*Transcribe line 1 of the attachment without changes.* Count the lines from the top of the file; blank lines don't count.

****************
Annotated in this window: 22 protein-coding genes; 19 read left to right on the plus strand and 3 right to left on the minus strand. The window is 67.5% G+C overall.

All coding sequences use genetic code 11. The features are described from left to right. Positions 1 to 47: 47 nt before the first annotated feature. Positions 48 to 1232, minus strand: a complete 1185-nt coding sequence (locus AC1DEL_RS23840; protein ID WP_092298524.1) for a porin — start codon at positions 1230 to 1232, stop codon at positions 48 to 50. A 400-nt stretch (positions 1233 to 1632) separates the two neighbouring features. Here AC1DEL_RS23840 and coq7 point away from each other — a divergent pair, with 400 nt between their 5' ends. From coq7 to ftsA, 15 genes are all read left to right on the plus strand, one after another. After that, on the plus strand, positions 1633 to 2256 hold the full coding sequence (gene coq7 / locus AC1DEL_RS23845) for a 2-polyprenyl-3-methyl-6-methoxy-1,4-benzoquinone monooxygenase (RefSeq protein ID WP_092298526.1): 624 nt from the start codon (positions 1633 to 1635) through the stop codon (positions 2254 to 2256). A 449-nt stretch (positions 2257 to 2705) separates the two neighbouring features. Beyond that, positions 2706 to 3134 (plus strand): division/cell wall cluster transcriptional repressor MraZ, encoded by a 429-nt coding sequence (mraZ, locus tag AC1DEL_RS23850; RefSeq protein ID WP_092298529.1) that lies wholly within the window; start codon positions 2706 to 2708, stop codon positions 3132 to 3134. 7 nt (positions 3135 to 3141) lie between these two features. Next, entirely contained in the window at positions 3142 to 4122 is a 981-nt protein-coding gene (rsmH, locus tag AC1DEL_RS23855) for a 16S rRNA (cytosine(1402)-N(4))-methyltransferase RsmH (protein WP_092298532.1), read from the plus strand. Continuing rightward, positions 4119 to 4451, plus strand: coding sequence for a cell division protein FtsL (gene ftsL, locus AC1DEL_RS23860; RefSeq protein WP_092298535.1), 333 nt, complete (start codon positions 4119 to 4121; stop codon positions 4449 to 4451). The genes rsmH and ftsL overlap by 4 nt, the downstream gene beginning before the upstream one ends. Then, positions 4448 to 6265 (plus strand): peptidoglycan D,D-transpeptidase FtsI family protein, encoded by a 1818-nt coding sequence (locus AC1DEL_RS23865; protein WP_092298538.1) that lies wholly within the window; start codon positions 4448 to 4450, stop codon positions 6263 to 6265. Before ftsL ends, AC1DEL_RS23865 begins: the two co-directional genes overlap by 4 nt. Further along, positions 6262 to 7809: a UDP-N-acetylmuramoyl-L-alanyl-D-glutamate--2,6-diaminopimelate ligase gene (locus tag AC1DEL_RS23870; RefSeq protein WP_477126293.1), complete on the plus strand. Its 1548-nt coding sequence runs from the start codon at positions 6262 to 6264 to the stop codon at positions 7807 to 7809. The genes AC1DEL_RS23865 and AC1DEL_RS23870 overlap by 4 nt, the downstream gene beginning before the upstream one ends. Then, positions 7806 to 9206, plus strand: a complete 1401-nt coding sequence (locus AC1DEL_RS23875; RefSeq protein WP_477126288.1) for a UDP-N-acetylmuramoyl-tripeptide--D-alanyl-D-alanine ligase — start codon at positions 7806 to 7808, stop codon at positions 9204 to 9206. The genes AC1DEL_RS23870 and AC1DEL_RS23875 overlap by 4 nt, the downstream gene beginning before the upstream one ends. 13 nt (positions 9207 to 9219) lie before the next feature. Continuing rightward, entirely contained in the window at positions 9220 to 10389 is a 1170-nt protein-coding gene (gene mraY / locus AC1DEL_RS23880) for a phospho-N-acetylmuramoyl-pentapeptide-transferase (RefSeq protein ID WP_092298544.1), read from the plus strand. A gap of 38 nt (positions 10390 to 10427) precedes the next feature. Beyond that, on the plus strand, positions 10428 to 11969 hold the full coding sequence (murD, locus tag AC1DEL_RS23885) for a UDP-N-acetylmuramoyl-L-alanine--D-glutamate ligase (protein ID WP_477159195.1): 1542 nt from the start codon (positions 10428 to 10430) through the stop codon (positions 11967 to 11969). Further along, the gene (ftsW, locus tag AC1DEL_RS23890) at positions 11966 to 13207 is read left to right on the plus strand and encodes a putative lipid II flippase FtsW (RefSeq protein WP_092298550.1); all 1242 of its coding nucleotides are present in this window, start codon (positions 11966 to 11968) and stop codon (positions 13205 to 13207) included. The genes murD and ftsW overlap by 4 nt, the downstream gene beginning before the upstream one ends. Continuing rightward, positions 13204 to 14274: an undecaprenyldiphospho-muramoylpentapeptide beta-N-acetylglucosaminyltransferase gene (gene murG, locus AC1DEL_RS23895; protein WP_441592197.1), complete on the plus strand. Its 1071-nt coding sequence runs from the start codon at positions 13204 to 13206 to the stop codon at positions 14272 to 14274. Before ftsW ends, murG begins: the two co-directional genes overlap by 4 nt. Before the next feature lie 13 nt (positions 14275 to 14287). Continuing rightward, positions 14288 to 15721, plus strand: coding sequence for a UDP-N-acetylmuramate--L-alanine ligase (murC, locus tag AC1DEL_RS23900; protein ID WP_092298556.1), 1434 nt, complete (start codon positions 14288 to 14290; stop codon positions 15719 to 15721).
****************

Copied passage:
Annotated in this window: 22 protein-coding genes; 19 read left to right on the plus strand and 3 right to left on the minus strand. The window is 67.5% G+C overall.